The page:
Benefits of Hiring a Licensed Contractor for Your Remodel

It’s finally time to embark on the journey of renovating your home. You’ve been thinking about it for years, and now you’re about to make it a reality. You want a team that cares as much about your vision as you do. More than that, you want someone who will do a good job, someone who will do it right the first time around.  

What you need is a licensed general contractor. 

What is a Licensed Contractor? 

Not just any handy person can call themselves a contractor. There are very specific criteria you need to meet to become licensed. 

A licensed general contractor: 

  1. Will have passed their contractors’ exam
  2. Has undergone a thorough criminal background check 
  3. Holds adequate insurance
  4. Is bonded

A licensed GC is a guarantee of certain standards, so hiring one comes at a cost. Since renovations are often pricey, you may be tempted to cut corners here and there, but hiring a licensed contractor is not an area you will want to skimp. 

Ultimately, you get what you pay for. Plus, there are excellent reasons why you should hire a contractor who meets all four of the above requirements. Let’s take a deeper dive into each one. 

benefits of hiring a licensed contractorMaking the Grade

This one may seem obvious. Of course you want a contractor who has passed their contractors exam. You wouldn’t hire a teacher who hadn’t gone to teacher’s college, right? A home renovation is no small feat. You’ve got to make sure that your contractor is educated, experienced, and just plain old good at what they do. An improper remodeling job can end up being even more costly and can result in irreparable damage to your home. However, a passing grade alone won’t guarantee you a good result. In most places, a pass on the exam is considered 70 percent or above. In the interest of “doing your homework,” ask for your contractor’s HIC number. You can enter it into an online search database to find out more about their certification. 

“I Am Not a Crook!”

Understandably, most places that issue contractor licenses will require a criminal record check. However, just because someone has a criminal record doesn’t mean they’ll automatically be disqualified from becoming licensed. Often, these situations are assessed on a case-by-case basis, and decisions depend on the type of crime. Licensers might also look to see if the person in question has shown signs of rehabilitation. This should be something you, as a homeowner, should consider as well.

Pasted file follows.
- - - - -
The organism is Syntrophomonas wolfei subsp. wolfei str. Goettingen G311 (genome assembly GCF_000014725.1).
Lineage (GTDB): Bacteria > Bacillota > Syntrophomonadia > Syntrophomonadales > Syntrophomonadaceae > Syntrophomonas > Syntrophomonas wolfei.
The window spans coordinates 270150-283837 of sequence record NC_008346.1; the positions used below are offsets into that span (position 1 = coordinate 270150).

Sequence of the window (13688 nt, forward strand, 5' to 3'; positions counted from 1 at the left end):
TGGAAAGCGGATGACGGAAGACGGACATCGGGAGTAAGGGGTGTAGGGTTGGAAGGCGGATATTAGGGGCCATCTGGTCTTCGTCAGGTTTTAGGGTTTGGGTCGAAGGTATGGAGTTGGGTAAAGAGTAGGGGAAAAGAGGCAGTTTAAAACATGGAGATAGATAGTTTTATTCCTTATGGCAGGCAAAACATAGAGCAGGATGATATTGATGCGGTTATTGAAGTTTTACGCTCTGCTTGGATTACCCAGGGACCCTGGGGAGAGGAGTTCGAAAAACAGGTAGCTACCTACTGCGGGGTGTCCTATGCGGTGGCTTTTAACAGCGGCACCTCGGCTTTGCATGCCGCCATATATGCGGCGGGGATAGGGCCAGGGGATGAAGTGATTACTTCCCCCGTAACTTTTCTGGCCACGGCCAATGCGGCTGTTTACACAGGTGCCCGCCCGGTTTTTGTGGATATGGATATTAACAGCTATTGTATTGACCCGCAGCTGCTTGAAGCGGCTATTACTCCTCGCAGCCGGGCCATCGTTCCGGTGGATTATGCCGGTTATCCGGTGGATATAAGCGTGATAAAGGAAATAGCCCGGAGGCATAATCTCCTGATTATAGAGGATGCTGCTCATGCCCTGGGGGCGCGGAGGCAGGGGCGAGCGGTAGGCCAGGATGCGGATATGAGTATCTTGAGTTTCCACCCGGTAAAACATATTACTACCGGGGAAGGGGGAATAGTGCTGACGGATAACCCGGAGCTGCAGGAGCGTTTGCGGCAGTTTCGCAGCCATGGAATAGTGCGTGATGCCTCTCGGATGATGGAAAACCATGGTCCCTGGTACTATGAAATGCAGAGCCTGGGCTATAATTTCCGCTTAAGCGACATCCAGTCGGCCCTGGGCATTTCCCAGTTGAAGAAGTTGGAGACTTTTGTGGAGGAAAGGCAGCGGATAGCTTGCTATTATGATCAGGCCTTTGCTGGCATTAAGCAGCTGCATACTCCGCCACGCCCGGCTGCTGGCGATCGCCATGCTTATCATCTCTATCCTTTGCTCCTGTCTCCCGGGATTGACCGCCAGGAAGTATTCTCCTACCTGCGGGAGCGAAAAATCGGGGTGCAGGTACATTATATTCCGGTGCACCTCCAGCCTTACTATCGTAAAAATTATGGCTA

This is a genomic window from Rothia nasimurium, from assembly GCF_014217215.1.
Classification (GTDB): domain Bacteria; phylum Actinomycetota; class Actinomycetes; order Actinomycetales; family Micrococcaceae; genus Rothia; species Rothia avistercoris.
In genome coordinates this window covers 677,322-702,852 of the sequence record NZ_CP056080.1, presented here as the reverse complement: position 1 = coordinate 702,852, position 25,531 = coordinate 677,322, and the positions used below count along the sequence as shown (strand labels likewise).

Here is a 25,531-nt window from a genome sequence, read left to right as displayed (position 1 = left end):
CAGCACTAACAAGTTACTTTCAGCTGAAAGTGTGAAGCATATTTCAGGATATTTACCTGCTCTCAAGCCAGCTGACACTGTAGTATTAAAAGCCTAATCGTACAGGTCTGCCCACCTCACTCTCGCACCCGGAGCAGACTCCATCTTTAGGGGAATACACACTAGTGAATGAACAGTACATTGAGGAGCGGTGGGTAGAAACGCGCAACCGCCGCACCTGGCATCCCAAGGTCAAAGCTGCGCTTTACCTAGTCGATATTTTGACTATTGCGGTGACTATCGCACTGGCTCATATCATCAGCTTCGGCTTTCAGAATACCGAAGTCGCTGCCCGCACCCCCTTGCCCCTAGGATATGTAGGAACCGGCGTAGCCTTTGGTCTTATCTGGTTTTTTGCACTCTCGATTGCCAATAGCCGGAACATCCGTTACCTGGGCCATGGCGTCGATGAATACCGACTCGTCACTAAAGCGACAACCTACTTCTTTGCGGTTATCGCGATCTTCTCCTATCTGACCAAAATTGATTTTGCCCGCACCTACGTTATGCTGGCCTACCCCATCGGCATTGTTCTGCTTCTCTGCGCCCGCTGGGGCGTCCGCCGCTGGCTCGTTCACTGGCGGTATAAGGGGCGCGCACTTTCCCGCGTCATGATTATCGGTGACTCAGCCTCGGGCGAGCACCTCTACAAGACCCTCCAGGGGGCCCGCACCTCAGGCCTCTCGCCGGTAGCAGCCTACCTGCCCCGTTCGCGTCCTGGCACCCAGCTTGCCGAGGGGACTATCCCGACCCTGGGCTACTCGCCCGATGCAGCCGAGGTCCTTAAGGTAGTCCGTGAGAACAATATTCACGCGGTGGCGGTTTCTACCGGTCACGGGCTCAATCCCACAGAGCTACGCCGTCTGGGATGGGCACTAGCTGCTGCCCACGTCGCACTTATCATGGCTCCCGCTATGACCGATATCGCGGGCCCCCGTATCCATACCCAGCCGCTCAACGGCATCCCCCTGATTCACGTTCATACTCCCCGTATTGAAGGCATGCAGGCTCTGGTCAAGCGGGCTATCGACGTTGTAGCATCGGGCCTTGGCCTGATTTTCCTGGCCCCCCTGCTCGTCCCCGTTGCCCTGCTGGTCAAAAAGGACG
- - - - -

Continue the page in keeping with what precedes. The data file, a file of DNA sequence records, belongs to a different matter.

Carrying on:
benefits of hiring a licensed contractorRest Insured

Aside from a contractor’s technical skill, you also want to make sure that they are financially covered. To perform contract work legally, there are two kinds of insurance that GC’s are required to have:  

  • General Liability Insurance. Liability insurance will protect both you, the homeowner, and the contractor you hire, and their subcontractors. This insurance will provide financial compensation if a contractor or worker does damage to your home, property, or person while on the job. It’s intended primarily for accidents. For example, let’s say your team is working on the roof, and a stack of shingles slides off. If the shingles land on your car and damage it, the insurance company will compensate you for the repairs. Similarly, if the shingles fall on you and injure you, you will be covered for the medical expenses.
  • Workers Compensation Insurance. Workers compensation protects the contractor’s employees while they’re working on or in your home. Imagine, for example, a worker falls off a ladder. This insurance will cover them for any medical costs relating to workplace injuries, and can even extend to wages lost while they’re in recovery. If you hire an unlicensed contractor, you would be on the hook for these expenses. 

Your Bond is Your Word

If you’re unfamiliar with the concept of bonding, it is similar to insurance in that it provides financial compensation for things other than workplace accidents. It’s meant to cover any issues that stem from the workmanship itself. If a contractor doesn’t finish the job, finishes it badly, damages the home due to negligence, or fails to pay their workers as promised, the bonding company will pay the difference. Contractors are typically bonded and insured for a certain amount of money, which can dictate the size of the jobs they are allowed to work on. 

When you work with Foley Companies, you work with the best. Our contractors are licensed, bonded, insured, and have years of experience under their belt. Let us bring your renovation to life; we promise to give you a stellar experience and a quality result that you’ll love. Reach out today, and let’s get started.

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